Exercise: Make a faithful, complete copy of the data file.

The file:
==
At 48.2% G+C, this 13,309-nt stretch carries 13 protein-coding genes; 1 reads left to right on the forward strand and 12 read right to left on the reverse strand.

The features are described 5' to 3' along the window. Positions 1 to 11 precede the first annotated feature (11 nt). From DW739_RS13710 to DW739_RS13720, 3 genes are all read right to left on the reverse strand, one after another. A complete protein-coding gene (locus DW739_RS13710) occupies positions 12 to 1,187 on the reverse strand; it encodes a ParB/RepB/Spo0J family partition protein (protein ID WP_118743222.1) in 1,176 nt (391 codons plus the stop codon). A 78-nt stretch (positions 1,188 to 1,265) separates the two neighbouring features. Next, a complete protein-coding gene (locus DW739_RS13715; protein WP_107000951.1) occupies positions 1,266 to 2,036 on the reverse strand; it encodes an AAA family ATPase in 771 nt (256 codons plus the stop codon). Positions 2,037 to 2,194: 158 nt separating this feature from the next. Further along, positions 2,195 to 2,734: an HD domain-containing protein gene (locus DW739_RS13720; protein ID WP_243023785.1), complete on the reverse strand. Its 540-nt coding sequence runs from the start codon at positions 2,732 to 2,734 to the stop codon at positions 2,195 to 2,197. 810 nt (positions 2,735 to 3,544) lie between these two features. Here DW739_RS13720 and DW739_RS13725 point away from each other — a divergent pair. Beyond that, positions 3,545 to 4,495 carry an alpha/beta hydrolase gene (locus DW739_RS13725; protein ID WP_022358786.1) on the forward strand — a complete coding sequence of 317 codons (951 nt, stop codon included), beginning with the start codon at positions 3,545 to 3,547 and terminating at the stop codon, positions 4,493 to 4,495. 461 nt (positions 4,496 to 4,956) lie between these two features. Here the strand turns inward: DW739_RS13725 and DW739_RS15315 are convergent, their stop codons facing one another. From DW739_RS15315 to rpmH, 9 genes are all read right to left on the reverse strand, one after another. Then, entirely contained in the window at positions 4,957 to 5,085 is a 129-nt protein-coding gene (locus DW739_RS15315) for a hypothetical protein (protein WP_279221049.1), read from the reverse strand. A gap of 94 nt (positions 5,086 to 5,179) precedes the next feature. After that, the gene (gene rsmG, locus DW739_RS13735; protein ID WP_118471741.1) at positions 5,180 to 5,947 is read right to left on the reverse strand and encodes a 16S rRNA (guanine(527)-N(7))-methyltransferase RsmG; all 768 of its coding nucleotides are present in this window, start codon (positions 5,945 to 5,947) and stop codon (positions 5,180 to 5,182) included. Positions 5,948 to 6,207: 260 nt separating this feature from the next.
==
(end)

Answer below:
At 48.2% G+C, this 13,309-nt stretch carries 13 protein-coding genes; 1 reads left to right on the forward strand and 12 read right to left on the reverse strand.

The features are described 5' to 3' along the window. Positions 1 to 11 precede the first annotated feature (11 nt). From DW739_RS13710 to DW739_RS13720, 3 genes are all read right to left on the reverse strand, one after another. A complete protein-coding gene (locus DW739_RS13710) occupies positions 12 to 1,187 on the reverse strand; it encodes a ParB/RepB/Spo0J family partition protein (protein ID WP_118743222.1) in 1,176 nt (391 codons plus the stop codon). A 78-nt stretch (positions 1,188 to 1,265) separates the two neighbouring features. Next, a complete protein-coding gene (locus DW739_RS13715; protein WP_107000951.1) occupies positions 1,266 to 2,036 on the reverse strand; it encodes an AAA family ATPase in 771 nt (256 codons plus the stop codon). Positions 2,037 to 2,194: 158 nt separating this feature from the next. Further along, positions 2,195 to 2,734: an HD domain-containing protein gene (locus DW739_RS13720; protein ID WP_243023785.1), complete on the reverse strand. Its 540-nt coding sequence runs from the start codon at positions 2,732 to 2,734 to the stop codon at positions 2,195 to 2,197. 810 nt (positions 2,735 to 3,544) lie between these two features. Here DW739_RS13720 and DW739_RS13725 point away from each other — a divergent pair. Beyond that, positions 3,545 to 4,495 carry an alpha/beta hydrolase gene (locus DW739_RS13725; protein ID WP_022358786.1) on the forward strand — a complete coding sequence of 317 codons (951 nt, stop codon included), beginning with the start codon at positions 3,545 to 3,547 and terminating at the stop codon, positions 4,493 to 4,495. 461 nt (positions 4,496 to 4,956) lie between these two features. Here the strand turns inward: DW739_RS13725 and DW739_RS15315 are convergent, their stop codons facing one another. From DW739_RS15315 to rpmH, 9 genes are all read right to left on the reverse strand, one after another. Then, entirely contained in the window at positions 4,957 to 5,085 is a 129-nt protein-coding gene (locus DW739_RS15315) for a hypothetical protein (protein WP_279221049.1), read from the reverse strand. A gap of 94 nt (positions 5,086 to 5,179) precedes the next feature. After that, the gene (gene rsmG, locus DW739_RS13735; protein ID WP_118471741.1) at positions 5,180 to 5,947 is read right to left on the reverse strand and encodes a 16S rRNA (guanine(527)-N(7))-methyltransferase RsmG; all 768 of its coding nucleotides are present in this window, start codon (positions 5,945 to 5,947) and stop codon (positions 5,180 to 5,182) included. Positions 5,948 to 6,207: 260 nt separating this feature from the next.